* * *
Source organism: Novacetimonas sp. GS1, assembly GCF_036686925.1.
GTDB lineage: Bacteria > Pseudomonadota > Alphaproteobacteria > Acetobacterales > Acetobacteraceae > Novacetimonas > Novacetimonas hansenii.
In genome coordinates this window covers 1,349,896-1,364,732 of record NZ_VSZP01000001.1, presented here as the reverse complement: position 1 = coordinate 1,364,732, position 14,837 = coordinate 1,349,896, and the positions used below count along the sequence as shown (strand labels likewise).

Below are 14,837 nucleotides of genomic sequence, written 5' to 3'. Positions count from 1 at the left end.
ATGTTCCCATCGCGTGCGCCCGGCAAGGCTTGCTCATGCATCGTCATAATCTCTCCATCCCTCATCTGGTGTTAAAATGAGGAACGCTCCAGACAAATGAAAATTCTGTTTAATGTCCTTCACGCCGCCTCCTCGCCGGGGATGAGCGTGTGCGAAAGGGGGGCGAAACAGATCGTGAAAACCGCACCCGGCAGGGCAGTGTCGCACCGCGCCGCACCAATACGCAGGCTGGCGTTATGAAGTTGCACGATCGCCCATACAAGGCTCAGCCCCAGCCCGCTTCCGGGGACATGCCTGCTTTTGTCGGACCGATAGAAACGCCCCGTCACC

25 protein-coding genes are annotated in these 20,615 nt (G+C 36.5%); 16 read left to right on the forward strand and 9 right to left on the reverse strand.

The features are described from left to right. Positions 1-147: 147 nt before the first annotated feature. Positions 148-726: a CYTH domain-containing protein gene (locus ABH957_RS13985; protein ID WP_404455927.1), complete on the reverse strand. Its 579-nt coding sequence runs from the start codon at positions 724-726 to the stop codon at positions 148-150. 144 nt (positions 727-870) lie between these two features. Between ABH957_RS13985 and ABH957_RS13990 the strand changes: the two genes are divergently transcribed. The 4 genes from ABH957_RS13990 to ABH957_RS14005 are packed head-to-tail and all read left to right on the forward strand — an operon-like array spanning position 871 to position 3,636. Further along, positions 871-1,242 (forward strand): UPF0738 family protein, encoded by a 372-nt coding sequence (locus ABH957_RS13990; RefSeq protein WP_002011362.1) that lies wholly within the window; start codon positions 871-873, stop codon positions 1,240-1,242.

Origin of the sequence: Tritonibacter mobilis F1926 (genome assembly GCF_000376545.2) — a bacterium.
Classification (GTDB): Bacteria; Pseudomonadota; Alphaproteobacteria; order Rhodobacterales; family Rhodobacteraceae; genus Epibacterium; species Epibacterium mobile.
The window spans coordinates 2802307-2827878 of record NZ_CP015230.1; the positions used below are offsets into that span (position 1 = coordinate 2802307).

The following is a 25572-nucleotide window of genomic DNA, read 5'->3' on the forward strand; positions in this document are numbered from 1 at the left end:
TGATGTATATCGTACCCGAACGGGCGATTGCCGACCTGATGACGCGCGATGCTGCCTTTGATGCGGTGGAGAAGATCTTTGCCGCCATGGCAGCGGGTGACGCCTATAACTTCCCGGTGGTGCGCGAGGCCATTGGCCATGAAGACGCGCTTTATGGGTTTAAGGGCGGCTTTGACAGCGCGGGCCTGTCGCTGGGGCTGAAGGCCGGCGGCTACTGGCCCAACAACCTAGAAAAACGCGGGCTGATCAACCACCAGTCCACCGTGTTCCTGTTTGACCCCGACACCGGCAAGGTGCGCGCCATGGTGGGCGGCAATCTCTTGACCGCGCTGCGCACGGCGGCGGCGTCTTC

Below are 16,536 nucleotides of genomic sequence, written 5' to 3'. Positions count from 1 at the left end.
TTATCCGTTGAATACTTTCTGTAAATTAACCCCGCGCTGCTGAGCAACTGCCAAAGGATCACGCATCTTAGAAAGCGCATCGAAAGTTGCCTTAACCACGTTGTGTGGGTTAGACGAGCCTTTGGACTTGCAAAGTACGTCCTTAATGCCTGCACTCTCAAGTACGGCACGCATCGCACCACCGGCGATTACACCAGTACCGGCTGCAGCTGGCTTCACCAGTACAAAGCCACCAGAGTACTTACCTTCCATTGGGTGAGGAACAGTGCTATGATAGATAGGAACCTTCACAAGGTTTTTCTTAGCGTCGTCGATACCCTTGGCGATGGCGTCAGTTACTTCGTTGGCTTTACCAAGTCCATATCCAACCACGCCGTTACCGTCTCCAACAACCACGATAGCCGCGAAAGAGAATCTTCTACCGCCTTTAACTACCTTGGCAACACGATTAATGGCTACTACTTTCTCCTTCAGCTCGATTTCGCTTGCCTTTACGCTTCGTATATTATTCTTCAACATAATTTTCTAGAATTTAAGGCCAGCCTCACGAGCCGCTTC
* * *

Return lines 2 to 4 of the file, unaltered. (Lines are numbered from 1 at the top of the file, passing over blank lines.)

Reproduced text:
GTDB lineage: Bacteria > Pseudomonadota > Alphaproteobacteria > Acetobacterales > Acetobacteraceae > Novacetimonas > Novacetimonas hansenii.
In genome coordinates this window covers 1,349,896-1,364,732 of record NZ_VSZP01000001.1, presented here as the reverse complement: position 1 = coordinate 1,364,732, position 14,837 = coordinate 1,349,896, and the positions used below count along the sequence as shown (strand labels likewise).

Below are 14,837 nucleotides of genomic sequence, written 5' to 3'. Positions count from 1 at the left end.